Sock relies on a big serve, a whiplash forehand, a prayer of a backhand and oodles of gumption to compete against some of the top players in the world. If this all sounds very familiar to Roddick fans, then they would have been terrified by the sight of his opponent, Dimitrov, who plays with balletic grace, oozes creativity and flashes a single-hander like he was the second coming of Zorro. The difference, then, is that Grigor, while not quite an impostor, is not touched by genius like his idol, Roger. On the other hand, Sock is a reasonable facsimile of his Nebraskan predecessor, with a lesser serve, but a more devastating forehand.

Mentally, Sock and Dimitrov are poles apart. Sock is making a career out of nerveless comebacks (a case in point would be his win against Cilic in Davis Cup), while Dimitrov’s creativity extends to finding new ways to lose. This factor evens out an obvious gap in talent and Sock now leads their head-to-head 3-1, the last two on hard courts being epics (that word again) that would sit comfortably alongside the greatest hard court matches if these two ever progress to the next level and win a few slams.

Yesterday, they met for the fourth time in their budding rivalry and played their best match. Grigor made a statement with his pristine shot-making to take the first set 6-3. Sock was looking flat as a noodle. Then the young American pulled up his socks and began to show why his bazooka forehand is so feared in men’s tennis. Sock won the second set and seemingly had the momentum when Dimitrov stepped it up another notch to lead 3-0 in the third set.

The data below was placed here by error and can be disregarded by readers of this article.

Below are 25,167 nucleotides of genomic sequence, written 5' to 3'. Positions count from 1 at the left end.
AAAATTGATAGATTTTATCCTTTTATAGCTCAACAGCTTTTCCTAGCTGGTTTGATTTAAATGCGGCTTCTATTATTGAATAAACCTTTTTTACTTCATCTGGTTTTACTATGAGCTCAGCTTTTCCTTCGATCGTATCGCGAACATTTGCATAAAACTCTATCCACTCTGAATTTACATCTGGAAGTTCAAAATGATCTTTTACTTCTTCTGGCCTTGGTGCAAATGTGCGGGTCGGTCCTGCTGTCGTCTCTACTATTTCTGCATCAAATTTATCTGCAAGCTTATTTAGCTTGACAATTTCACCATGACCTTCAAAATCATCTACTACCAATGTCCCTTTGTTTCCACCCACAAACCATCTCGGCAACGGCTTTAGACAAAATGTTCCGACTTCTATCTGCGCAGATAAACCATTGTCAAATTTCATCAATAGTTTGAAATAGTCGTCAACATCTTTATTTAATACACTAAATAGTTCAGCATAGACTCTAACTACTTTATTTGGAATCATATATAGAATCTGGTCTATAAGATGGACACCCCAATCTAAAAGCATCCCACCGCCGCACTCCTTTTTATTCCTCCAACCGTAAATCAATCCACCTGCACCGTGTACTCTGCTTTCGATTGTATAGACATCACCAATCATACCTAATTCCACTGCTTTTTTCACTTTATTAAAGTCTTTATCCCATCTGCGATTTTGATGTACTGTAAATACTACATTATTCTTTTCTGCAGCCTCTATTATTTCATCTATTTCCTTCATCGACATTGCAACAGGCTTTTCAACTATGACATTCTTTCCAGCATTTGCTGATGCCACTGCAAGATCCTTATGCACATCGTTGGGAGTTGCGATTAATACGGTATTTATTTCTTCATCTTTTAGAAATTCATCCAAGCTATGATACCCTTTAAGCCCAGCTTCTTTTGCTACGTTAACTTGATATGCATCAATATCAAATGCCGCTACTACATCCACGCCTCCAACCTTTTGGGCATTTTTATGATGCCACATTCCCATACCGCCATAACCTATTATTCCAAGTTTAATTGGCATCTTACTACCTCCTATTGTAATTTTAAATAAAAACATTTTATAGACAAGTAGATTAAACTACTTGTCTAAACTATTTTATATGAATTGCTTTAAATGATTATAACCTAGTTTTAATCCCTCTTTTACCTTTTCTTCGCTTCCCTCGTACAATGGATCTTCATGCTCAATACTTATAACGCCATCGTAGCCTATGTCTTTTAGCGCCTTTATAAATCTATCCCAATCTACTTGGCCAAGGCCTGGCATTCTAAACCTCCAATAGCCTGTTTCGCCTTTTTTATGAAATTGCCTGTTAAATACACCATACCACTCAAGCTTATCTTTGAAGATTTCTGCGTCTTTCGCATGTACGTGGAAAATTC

In the past decade, Andy Roddick fans would be shaking their heads and heading for the exits when Roger found that imaginary sixth gear. Luckily, we’re talking Sock-Dimitrov here. Two simultaneous switches turned on and off as Sock hit his way back into the match while Dimitrov took a mid-deciding set siesta. Dimitrov woke up just in time to suddenly hold three match points on Sock’s serve at 5-4, 0-40. Surely there was no Houdini act coming from the young American this time. Wrong. Sock hit three of his specialty forehands to pull himself even at 5-5. Atlanta Falcons fans know the moment when the tide changes. This was that moment in the match. In the tie-break, Grigor fought hard and even held a match point at 7-6. But sport’s cruel karma always rewards the guy that really wants to win and not the one who is trying not to lose.

Roddick fans will remind you that Andy had the last laugh against Federer, defeating him in the Miami Masters in three sets. Yesterday, Sock beat Dimitrov, 3-6, 6-3, 7-6 (7).